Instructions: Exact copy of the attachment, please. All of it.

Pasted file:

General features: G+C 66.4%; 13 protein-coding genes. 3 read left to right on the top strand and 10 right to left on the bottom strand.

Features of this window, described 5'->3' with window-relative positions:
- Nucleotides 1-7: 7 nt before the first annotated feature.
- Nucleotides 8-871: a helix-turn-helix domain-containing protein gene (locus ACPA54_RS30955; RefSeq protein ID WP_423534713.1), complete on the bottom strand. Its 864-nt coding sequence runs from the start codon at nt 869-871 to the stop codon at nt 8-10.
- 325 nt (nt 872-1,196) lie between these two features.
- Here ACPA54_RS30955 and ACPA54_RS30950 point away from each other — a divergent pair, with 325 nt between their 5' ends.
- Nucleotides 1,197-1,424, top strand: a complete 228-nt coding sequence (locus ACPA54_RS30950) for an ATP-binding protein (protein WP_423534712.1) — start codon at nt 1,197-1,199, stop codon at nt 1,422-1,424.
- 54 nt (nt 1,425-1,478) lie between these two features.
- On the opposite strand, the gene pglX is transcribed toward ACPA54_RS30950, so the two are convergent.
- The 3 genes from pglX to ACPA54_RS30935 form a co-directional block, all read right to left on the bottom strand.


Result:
General features: G+C 66.4%; 13 protein-coding genes. 3 read left to right on the top strand and 10 right to left on the bottom strand.

Features of this window, described 5'->3' with window-relative positions:
- Nucleotides 1-7: 7 nt before the first annotated feature.
- Nucleotides 8-871: a helix-turn-helix domain-containing protein gene (locus ACPA54_RS30955; RefSeq protein ID WP_423534713.1), complete on the bottom strand. Its 864-nt coding sequence runs from the start codon at nt 869-871 to the stop codon at nt 8-10.
- 325 nt (nt 872-1,196) lie between these two features.
- Here ACPA54_RS30955 and ACPA54_RS30950 point away from each other — a divergent pair, with 325 nt between their 5' ends.
- Nucleotides 1,197-1,424, top strand: a complete 228-nt coding sequence (locus ACPA54_RS30950) for an ATP-binding protein (protein WP_423534712.1) — start codon at nt 1,197-1,199, stop codon at nt 1,422-1,424.
- 54 nt (nt 1,425-1,478) lie between these two features.
- On the opposite strand, the gene pglX is transcribed toward ACPA54_RS30950, so the two are convergent.
- The 3 genes from pglX to ACPA54_RS30935 form a co-directional block, all read right to left on the bottom strand.